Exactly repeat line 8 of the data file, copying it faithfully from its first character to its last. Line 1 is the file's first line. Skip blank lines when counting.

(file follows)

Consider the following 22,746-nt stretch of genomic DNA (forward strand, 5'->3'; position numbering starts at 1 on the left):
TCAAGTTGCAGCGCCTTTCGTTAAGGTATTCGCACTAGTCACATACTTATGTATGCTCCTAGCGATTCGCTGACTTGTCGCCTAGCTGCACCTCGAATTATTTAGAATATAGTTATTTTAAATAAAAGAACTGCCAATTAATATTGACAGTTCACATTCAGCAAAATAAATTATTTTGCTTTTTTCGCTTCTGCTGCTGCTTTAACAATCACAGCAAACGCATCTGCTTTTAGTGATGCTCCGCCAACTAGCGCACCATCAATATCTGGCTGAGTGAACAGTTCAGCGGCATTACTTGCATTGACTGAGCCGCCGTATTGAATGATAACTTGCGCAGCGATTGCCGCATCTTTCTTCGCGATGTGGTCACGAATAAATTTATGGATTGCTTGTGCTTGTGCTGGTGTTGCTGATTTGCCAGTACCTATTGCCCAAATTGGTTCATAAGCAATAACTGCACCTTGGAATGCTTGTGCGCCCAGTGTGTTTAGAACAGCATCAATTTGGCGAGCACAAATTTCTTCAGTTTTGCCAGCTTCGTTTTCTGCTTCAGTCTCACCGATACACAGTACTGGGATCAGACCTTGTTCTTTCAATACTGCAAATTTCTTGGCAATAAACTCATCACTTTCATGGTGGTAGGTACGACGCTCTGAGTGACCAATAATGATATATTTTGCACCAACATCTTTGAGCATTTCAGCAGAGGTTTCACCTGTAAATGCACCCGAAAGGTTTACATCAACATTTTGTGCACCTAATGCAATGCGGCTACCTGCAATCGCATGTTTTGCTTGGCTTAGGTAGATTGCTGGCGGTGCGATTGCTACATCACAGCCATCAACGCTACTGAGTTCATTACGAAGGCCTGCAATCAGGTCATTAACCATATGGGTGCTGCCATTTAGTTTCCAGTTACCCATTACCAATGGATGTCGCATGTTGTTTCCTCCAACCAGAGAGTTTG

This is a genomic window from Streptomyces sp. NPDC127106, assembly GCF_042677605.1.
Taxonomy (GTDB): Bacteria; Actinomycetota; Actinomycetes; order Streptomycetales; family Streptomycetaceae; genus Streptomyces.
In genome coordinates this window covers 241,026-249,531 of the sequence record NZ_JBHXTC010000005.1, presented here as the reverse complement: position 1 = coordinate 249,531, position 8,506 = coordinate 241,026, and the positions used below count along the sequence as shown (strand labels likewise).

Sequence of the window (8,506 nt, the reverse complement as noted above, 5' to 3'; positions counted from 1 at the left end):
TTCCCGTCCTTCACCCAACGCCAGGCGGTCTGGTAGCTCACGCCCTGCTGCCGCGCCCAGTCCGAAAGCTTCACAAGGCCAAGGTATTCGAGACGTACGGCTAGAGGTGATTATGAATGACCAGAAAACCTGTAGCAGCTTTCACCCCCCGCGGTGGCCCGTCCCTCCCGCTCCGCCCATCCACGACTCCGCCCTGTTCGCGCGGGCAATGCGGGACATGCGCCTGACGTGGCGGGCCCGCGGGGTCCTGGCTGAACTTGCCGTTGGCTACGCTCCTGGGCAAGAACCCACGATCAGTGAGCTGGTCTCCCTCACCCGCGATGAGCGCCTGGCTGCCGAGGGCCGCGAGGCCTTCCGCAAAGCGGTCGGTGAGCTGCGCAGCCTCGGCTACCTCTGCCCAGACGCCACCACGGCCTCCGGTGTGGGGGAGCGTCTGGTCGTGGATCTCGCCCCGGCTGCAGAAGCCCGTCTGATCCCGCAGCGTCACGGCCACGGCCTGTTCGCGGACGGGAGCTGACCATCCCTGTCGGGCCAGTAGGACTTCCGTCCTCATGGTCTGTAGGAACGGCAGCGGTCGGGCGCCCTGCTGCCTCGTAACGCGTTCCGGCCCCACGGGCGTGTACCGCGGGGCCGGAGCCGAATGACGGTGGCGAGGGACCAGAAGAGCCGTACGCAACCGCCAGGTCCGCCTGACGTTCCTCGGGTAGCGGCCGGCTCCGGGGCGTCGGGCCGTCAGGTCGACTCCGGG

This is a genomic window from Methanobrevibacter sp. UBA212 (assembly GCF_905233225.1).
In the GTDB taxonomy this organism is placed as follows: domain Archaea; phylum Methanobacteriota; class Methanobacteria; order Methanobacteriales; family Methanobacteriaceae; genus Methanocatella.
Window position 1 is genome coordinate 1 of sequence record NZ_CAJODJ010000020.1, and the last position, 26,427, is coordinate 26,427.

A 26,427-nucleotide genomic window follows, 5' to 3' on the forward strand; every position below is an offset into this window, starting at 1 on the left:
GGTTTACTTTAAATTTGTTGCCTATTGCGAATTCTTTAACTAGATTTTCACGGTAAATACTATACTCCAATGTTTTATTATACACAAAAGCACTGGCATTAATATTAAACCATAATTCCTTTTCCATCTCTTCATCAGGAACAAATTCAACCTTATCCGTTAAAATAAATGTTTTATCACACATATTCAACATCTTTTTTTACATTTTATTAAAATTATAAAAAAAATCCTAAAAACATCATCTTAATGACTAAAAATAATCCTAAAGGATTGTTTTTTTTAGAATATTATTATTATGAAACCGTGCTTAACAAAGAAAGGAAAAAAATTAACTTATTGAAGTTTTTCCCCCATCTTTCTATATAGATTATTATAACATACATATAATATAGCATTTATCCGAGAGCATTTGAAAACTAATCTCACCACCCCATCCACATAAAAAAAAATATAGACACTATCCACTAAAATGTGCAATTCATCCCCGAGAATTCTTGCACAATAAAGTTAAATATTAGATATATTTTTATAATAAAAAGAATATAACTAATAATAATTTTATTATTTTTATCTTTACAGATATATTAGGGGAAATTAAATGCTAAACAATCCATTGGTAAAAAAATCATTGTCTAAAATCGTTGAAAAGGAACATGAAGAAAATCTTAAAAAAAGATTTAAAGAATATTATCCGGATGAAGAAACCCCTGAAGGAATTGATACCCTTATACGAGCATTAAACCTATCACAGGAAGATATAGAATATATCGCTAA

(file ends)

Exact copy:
This is a genomic window from Methanobrevibacter sp. UBA212 (assembly GCF_905233225.1).